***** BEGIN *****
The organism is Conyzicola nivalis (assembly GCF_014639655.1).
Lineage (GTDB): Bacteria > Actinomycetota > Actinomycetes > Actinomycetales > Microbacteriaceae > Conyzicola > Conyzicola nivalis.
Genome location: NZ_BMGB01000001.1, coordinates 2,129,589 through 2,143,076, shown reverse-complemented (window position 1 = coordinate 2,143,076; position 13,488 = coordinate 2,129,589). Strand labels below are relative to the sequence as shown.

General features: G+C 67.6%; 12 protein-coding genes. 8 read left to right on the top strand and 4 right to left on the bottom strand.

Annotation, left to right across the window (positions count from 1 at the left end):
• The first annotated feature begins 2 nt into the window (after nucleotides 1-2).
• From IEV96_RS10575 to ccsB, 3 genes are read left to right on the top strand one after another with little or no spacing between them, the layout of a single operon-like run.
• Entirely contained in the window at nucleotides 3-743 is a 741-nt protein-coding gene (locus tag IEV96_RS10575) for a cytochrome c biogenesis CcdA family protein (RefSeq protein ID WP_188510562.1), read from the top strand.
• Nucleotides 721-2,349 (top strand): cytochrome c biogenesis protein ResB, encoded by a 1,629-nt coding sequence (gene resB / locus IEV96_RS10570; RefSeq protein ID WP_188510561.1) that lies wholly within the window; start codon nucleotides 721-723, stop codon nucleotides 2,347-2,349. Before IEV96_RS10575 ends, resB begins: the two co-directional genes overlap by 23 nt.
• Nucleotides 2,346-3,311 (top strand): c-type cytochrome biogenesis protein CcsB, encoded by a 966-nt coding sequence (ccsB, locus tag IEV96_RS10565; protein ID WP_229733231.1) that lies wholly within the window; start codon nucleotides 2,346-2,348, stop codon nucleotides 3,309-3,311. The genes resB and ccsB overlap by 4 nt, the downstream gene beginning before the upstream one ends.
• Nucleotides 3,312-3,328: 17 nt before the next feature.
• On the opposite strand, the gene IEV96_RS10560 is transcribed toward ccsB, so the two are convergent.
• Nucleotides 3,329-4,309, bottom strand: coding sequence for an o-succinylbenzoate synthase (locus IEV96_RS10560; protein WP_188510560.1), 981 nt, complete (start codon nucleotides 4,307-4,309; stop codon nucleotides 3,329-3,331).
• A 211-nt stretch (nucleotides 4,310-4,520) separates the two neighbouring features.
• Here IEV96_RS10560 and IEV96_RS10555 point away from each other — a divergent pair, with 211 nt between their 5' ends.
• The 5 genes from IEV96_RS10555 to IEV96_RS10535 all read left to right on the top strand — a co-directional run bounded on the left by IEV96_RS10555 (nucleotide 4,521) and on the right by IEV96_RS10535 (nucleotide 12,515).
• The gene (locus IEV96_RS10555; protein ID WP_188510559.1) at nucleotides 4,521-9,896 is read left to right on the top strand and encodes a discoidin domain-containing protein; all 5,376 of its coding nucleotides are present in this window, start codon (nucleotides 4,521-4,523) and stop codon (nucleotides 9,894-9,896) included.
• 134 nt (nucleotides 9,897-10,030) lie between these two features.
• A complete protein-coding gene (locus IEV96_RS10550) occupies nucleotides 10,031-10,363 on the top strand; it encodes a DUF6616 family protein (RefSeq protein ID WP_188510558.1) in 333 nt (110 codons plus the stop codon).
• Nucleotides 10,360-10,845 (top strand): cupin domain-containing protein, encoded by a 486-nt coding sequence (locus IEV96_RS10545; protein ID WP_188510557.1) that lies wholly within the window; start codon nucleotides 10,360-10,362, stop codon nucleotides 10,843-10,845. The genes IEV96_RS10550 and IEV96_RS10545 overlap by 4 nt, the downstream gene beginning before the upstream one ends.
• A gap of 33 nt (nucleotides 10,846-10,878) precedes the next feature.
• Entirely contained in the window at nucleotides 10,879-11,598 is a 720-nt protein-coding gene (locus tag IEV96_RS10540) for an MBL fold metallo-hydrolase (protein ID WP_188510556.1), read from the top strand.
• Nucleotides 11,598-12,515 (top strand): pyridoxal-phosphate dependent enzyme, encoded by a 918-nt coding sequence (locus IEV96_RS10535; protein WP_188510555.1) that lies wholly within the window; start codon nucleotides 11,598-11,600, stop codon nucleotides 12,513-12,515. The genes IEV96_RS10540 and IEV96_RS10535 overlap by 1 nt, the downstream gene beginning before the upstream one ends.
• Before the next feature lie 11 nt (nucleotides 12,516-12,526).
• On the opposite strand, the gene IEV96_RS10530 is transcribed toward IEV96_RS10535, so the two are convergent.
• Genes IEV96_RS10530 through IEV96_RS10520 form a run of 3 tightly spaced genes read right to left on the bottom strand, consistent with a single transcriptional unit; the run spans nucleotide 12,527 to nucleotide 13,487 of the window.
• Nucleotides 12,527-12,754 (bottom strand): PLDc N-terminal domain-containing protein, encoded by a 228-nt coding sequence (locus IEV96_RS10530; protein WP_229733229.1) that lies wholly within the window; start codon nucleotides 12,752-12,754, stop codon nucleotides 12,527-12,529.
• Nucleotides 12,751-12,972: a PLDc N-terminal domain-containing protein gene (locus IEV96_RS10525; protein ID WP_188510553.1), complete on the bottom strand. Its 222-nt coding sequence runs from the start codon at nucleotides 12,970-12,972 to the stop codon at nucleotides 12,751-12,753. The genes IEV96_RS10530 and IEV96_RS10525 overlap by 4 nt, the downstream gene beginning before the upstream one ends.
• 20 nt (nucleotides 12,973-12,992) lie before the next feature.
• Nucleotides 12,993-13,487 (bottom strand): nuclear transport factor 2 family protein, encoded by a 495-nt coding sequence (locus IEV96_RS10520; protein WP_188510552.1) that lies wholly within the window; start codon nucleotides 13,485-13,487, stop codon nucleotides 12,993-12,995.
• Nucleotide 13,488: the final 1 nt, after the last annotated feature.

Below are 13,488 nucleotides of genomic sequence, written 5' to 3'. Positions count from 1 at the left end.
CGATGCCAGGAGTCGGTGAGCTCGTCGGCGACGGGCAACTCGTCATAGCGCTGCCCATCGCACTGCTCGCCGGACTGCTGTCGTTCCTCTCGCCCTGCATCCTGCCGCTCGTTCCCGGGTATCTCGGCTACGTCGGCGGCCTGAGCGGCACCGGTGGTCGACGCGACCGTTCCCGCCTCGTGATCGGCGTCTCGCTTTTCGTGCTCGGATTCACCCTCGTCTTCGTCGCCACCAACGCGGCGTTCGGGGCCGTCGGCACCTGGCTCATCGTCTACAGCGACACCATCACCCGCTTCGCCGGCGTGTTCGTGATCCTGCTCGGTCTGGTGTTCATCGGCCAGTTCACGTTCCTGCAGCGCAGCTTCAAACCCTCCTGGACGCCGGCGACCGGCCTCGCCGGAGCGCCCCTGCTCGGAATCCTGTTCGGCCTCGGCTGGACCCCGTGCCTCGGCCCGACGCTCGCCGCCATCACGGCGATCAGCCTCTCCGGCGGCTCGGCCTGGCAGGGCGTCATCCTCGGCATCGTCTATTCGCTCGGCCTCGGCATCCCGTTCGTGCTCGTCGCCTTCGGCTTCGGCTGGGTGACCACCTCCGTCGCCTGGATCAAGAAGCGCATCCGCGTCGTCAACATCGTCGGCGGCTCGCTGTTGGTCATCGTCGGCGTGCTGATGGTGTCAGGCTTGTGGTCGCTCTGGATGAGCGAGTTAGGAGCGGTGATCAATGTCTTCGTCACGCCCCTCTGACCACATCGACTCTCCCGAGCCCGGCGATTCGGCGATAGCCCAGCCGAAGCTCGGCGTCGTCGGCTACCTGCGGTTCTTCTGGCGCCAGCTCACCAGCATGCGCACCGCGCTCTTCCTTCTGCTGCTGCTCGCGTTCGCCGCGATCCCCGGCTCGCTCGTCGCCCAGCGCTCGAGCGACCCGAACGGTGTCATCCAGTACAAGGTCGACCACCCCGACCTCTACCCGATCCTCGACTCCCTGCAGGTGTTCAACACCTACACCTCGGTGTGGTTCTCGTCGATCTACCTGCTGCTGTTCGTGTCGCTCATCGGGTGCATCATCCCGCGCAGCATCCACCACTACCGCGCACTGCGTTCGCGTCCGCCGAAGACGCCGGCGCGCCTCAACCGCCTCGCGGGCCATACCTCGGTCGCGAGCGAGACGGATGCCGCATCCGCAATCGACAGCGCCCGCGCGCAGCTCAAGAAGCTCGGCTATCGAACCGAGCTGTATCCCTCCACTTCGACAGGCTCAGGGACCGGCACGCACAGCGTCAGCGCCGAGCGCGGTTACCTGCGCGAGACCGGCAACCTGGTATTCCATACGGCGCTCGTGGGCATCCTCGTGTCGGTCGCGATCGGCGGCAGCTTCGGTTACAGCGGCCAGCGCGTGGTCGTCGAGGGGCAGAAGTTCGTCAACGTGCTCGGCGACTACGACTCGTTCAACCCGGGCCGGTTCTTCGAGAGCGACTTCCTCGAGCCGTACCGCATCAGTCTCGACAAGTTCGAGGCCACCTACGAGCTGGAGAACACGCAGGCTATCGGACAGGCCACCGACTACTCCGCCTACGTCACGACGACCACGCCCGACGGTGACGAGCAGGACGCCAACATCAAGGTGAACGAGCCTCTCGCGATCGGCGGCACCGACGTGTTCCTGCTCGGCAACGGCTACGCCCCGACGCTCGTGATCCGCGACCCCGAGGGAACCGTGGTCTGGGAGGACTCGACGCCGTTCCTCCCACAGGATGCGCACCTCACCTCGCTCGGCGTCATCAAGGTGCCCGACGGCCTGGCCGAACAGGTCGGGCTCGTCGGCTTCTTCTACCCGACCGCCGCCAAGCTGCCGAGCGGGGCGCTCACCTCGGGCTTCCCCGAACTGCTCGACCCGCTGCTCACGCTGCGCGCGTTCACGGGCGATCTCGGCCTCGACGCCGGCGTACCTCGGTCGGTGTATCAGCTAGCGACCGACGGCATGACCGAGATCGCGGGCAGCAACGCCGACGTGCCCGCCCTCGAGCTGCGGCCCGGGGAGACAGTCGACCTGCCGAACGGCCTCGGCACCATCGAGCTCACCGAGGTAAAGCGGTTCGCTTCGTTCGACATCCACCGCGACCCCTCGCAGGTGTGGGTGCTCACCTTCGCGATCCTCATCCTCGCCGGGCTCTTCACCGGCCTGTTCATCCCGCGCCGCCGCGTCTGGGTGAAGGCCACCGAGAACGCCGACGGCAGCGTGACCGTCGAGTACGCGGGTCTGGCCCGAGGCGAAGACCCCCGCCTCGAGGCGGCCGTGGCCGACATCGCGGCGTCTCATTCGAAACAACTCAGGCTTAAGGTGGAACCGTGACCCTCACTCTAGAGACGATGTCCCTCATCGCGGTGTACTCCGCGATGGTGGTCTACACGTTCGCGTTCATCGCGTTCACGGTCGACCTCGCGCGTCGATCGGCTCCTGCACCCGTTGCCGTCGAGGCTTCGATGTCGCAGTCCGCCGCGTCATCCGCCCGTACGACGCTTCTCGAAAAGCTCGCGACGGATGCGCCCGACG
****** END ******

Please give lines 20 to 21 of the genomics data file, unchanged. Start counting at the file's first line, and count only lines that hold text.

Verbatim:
• Nucleotides 10,360-10,845 (top strand): cupin domain-containing protein, encoded by a 486-nt coding sequence (locus IEV96_RS10545; protein ID WP_188510557.1) that lies wholly within the window; start codon nucleotides 10,360-10,362, stop codon nucleotides 10,843-10,845. The genes IEV96_RS10550 and IEV96_RS10545 overlap by 4 nt, the downstream gene beginning before the upstream one ends.
• A gap of 33 nt (nucleotides 10,846-10,878) precedes the next feature.